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Car Discount's No Gimmick

General Motors is extending to Aug. 1 the sales promotion that is offering vehicles for the same price that GM employees pay. Now Ford and Chrysler want to do it, too. Why? Financial adviser Ray Martin explains as part of his regular appearance on The Early Show.
General Motors found great success when it began offering customers its employee discount, and now the other two big American automakers (Ford and Chrysler) are following suit. GM reported that its sales increased by 41 percent in June '05 versus June '04, thanks to the program.

There are no gimmicks here, no hidden costs or inflated prices. GM is, indeed, offering consumers exactly what it says: the same prices on 2005 vehicles that employees pay. Not only are customers getting a good deal, many say they believe the program takes away one of the most distasteful parts of buying a new car: negotiating the price and being left with the nagging feeling that you're getting ripped off.

The program includes most GM vehicles, and Ford and Chrysler are both saying that most of their vehicles will also be made available at employee discount prices. Each automaker has a handful of vehicles that are not included, including the Chevy Corvette, Ford Mustang and Dodge Charger sedan.

To clarify: the employee discount is the bottom-line price. You cannot talk dealers down below this price. But that's OK, because, in general, these employee discounts are about 4 to 6 percent below dealer costs. That's a great price.

Typically, even after buyers negotiate a car price, experts say they are lucky if they wind up paying hundreds of dollars above dealer costs. So GM's employee discount program really is a great deal for consumers, and it sounds as though Ford's and Chrysler's will be equally good deals.

Here's even better news for buyers: In addition to the employee discount, some models continue to carry cash rebates or other incentives. You don't have to ask for these or haggle for them. They will simply be rolled into your final purchase price automatically.

For example, Ford is offering the Explorer XLT SUV for $24,739. That's about $8100 below the sticker price - you get the employee discount and a $4000 cash rebate.

Of course, the automakers are not doing this out of the kindness of their hearts. GM kicked off the promotion in June in hopes of clearing lots for new 2006 vehicles. GM had simply not been selling enough cars, and inventory was too high. They had the option of shutting down their plants for the summer and not making more cars, but they would have had to continue paying employees. So, it wound up being cheaper to sell discounted vehicles instead of paying employees to sit idle.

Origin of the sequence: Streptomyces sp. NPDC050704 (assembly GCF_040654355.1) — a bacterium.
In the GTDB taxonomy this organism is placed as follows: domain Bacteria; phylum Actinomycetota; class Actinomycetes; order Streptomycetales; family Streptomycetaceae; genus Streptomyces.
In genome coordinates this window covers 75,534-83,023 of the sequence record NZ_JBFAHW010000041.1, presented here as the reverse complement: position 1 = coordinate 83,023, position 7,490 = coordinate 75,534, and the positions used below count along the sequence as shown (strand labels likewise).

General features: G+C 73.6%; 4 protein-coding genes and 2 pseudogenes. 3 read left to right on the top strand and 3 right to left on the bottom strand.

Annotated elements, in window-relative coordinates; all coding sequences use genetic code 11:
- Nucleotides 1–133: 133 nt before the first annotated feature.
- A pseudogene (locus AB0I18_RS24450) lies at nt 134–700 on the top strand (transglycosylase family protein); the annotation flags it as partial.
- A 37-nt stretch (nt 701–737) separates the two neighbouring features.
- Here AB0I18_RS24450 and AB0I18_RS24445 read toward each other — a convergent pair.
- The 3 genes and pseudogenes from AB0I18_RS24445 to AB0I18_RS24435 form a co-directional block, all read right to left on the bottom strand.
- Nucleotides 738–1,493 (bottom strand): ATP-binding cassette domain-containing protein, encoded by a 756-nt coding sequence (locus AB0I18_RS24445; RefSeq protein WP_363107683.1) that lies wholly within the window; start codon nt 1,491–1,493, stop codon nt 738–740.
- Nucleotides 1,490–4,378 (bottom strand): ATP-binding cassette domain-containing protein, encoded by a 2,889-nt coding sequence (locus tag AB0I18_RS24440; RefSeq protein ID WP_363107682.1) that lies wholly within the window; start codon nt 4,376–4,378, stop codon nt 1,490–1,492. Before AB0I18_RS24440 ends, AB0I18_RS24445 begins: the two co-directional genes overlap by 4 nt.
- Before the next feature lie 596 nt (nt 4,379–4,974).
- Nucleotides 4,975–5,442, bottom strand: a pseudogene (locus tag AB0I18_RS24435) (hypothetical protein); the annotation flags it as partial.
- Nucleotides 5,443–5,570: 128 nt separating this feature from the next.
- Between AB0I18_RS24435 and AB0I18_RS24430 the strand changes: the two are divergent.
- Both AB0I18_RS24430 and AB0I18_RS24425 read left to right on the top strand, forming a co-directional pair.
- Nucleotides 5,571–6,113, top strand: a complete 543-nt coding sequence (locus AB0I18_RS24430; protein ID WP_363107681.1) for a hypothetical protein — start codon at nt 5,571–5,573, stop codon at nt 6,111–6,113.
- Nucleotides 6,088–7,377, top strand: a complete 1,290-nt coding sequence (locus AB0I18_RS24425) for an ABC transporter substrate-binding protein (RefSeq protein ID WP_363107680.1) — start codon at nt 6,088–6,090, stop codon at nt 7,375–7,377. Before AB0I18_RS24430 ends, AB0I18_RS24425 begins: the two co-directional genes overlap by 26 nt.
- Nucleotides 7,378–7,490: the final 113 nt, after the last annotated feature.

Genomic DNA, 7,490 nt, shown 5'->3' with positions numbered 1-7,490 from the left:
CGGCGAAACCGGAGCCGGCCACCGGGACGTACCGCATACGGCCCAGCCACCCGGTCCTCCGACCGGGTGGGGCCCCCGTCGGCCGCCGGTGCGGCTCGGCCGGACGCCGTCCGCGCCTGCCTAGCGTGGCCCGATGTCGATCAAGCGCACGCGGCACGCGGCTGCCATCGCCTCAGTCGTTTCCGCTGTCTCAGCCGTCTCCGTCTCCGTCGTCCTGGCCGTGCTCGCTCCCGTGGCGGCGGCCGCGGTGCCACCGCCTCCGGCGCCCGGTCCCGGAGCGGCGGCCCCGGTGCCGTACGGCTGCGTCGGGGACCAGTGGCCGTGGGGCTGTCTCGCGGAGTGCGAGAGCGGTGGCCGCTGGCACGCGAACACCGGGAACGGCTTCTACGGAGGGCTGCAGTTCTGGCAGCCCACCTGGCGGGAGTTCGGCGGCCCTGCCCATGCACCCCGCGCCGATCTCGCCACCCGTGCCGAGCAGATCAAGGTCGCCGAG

The employee discount program was an experiment that worked, and the other two automakers don't want to be left behind. GM not only reported fantastic sale numbers, the company also increased its market share, attracting new, first-time GM customers. Ford and Chrysler certainly don't want to lose customers to GM, so the pricing war is on.

All of this may not spell success for the companies in the long run, but it's resulting in great deals for customers right now.

Here's Ray Martin's advice about taking advantage of the deal:

  • Strike While the Iron's Hot. If you've been considering buying a new car, go ahead and do so now. These programs truly are good deals. If nothing else, check out the Big Threes' offers before heading to other manufacturers.
  • Research Trade-In Offers. If you're planning on trading in a car when you buy a new one, you may not receive as good a deal on that trade-in as you would have in the past. Dealers are offering such good prices on the new car, that they may try to make some extra money off of you by low-balling the trade-in offer. Check out Kelly Blue Book and Edmunds, so you know if you're receiving a fair trade-in offer and so you can fight for a better offer, if needed.
  • Look for Used Car Deals. Martin points out that these lower prices on new cars is bound to translate to lower prices on GM, Ford and Chrysler used cars over the coming weeks. Use this information to your advantage when negotiating to buy a used car, and be prepared to adjust pricing if you're selling a used car.

    The final question that these price wars beg: Employee discount programs are scheduled to end in August. What can kind of prices can consumers expect after that? Critics of the employee discount offers say that customers are going to get so used to low prices, that they won't settle for anything else and car companies will be forced to comply.

    While no one knows for sure what automakers will offer in coming months, GM has already stated that '06 sticker prices will be lower than '05 sticker prices, though higher than the discounts offered now.